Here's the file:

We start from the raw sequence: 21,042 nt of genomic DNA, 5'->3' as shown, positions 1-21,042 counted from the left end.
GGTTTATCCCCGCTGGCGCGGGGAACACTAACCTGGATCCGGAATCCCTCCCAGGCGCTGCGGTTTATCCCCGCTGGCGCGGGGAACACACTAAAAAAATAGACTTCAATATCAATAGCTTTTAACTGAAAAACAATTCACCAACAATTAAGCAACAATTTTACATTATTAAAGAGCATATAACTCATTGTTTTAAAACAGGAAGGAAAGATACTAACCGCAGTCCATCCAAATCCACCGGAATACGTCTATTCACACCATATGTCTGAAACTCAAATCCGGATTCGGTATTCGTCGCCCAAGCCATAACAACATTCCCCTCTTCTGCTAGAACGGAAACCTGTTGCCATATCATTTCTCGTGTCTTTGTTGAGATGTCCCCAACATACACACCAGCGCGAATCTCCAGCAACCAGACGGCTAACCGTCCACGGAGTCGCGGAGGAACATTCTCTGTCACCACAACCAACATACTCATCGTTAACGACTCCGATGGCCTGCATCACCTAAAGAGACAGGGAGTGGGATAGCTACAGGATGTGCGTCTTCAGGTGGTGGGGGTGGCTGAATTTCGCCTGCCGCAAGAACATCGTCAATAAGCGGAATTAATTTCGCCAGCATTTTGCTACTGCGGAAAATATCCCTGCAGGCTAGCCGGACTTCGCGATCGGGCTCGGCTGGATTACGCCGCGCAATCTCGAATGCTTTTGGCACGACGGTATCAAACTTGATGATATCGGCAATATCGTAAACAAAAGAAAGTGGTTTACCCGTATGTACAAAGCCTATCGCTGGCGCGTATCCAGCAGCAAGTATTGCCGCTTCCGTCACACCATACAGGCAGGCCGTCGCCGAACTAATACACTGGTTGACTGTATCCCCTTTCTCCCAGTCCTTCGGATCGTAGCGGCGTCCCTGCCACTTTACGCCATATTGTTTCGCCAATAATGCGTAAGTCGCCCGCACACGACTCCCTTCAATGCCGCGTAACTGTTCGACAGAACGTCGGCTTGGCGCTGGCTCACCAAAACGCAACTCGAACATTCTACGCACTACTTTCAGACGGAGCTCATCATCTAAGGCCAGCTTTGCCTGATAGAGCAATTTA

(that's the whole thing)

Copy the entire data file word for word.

We start from the raw sequence: 21,042 nt of genomic DNA, 5'->3' as shown, positions 1-21,042 counted from the left end.
GGTTTATCCCCGCTGGCGCGGGGAACACTAACCTGGATCCGGAATCCCTCCCAGGCGCTGCGGTTTATCCCCGCTGGCGCGGGGAACACACTAAAAAAATAGACTTCAATATCAATAGCTTTTAACTGAAAAACAATTCACCAACAATTAAGCAACAATTTTACATTATTAAAGAGCATATAACTCATTGTTTTAAAACAGGAAGGAAAGATACTAACCGCAGTCCATCCAAATCCACCGGAATACGTCTATTCACACCATATGTCTGAAACTCAAATCCGGATTCGGTATTCGTCGCCCAAGCCATAACAACATTCCCCTCTTCTGCTAGAACGGAAACCTGTTGCCATATCATTTCTCGTGTCTTTGTTGAGATGTCCCCAACATACACACCAGCGCGAATCTCCAGCAACCAGACGGCTAACCGTCCACGGAGTCGCGGAGGAACATTCTCTGTCACCACAACCAACATACTCATCGTTAACGACTCCGATGGCCTGCATCACCTAAAGAGACAGGGAGTGGGATAGCTACAGGATGTGCGTCTTCAGGTGGTGGGGGTGGCTGAATTTCGCCTGCCGCAAGAACATCGTCAATAAGCGGAATTAATTTCGCCAGCATTTTGCTACTGCGGAAAATATCCCTGCAGGCTAGCCGGACTTCGCGATCGGGCTCGGCTGGATTACGCCGCGCAATCTCGAATGCTTTTGGCACGACGGTATCAAACTTGATGATATCGGCAATATCGTAAACAAAAGAAAGTGGTTTACCCGTATGTACAAAGCCTATCGCTGGCGCGTATCCAGCAGCAAGTATTGCCGCTTCCGTCACACCATACAGGCAGGCCGTCGCCGAACTAATACACTGGTTGACTGTATCCCCTTTCTCCCAGTCCTTCGGATCGTAGCGGCGTCCCTGCCACTTTACGCCATATTGTTTCGCCAATAATGCGTAAGTCGCCCGCACACGACTCCCTTCAATGCCGCGTAACTGTTCGACAGAACGTCGGCTTGGCGCTGGCTCACCAAAACGCAACTCGAACATTCTACGCACTACTTTCAGACGGAGCTCATCATCTAAGGCCAGCTTTGCCTGATAGAGCAATTTA